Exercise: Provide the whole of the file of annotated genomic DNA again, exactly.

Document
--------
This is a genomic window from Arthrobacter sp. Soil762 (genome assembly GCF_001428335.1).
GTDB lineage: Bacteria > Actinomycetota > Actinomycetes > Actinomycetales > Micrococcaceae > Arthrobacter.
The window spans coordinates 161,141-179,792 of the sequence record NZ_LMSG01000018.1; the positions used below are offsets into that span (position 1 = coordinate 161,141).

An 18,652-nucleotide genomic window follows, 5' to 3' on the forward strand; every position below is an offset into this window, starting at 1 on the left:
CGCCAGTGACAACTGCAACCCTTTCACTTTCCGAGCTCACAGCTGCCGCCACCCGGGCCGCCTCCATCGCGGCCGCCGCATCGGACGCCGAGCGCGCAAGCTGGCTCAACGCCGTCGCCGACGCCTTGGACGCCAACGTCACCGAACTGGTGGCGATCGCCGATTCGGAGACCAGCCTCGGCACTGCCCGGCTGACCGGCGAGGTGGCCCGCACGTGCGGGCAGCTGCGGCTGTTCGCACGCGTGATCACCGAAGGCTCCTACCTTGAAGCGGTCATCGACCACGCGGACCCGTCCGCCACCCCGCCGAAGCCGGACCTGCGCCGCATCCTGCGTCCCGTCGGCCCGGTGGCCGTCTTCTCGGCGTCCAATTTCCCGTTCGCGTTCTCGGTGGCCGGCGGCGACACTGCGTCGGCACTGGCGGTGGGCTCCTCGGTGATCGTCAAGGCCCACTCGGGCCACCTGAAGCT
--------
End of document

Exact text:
This is a genomic window from Arthrobacter sp. Soil762 (genome assembly GCF_001428335.1).
GTDB lineage: Bacteria > Actinomycetota > Actinomycetes > Actinomycetales > Micrococcaceae > Arthrobacter.
The window spans coordinates 161,141-179,792 of the sequence record NZ_LMSG01000018.1; the positions used below are offsets into that span (position 1 = coordinate 161,141).

An 18,652-nucleotide genomic window follows, 5' to 3' on the forward strand; every position below is an offset into this window, starting at 1 on the left:
CGCCAGTGACAACTGCAACCCTTTCACTTTCCGAGCTCACAGCTGCCGCCACCCGGGCCGCCTCCATCGCGGCCGCCGCATCGGACGCCGAGCGCGCAAGCTGGCTCAACGCCGTCGCCGACGCCTTGGACGCCAACGTCACCGAACTGGTGGCGATCGCCGATTCGGAGACCAGCCTCGGCACTGCCCGGCTGACCGGCGAGGTGGCCCGCACGTGCGGGCAGCTGCGGCTGTTCGCACGCGTGATCACCGAAGGCTCCTACCTTGAAGCGGTCATCGACCACGCGGACCCGTCCGCCACCCCGCCGAAGCCGGACCTGCGCCGCATCCTGCGTCCCGTCGGCCCGGTGGCCGTCTTCTCGGCGTCCAATTTCCCGTTCGCGTTCTCGGTGGCCGGCGGCGACACTGCGTCGGCACTGGCGGTGGGCTCCTCGGTGATCGTCAAGGCCCACTCGGGCCACCTGAAGCT